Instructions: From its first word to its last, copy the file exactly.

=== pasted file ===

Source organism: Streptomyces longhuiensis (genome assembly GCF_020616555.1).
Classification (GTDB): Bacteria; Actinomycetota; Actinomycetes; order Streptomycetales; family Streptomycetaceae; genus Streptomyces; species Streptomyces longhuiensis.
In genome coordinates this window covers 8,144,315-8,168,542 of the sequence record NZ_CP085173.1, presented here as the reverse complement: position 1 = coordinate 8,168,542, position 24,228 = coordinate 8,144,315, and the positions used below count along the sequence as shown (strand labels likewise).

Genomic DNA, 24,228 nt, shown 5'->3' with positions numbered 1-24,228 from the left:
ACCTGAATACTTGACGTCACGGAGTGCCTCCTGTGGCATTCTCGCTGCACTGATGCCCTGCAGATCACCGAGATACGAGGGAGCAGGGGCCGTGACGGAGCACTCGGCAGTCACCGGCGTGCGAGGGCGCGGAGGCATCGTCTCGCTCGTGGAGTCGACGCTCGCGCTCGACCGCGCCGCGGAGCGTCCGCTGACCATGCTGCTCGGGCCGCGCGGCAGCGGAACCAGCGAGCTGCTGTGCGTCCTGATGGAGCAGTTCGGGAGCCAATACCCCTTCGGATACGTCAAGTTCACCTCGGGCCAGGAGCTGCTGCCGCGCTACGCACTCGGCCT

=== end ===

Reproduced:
Source organism: Streptomyces longhuiensis (genome assembly GCF_020616555.1).
Classification (GTDB): Bacteria; Actinomycetota; Actinomycetes; order Streptomycetales; family Streptomycetaceae; genus Streptomyces; species Streptomyces longhuiensis.
In genome coordinates this window covers 8,144,315-8,168,542 of the sequence record NZ_CP085173.1, presented here as the reverse complement: position 1 = coordinate 8,168,542, position 24,228 = coordinate 8,144,315, and the positions used below count along the sequence as shown (strand labels likewise).

Genomic DNA, 24,228 nt, shown 5'->3' with positions numbered 1-24,228 from the left:
ACCTGAATACTTGACGTCACGGAGTGCCTCCTGTGGCATTCTCGCTGCACTGATGCCCTGCAGATCACCGAGATACGAGGGAGCAGGGGCCGTGACGGAGCACTCGGCAGTCACCGGCGTGCGAGGGCGCGGAGGCATCGTCTCGCTCGTGGAGTCGACGCTCGCGCTCGACCGCGCCGCGGAGCGTCCGCTGACCATGCTGCTCGGGCCGCGCGGCAGCGGAACCAGCGAGCTGCTGTGCGTCCTGATGGAGCAGTTCGGGAGCCAATACCCCTTCGGATACGTCAAGTTCACCTCGGGCCAGGAGCTGCTGCCGCGCTACGCACTCGGCCT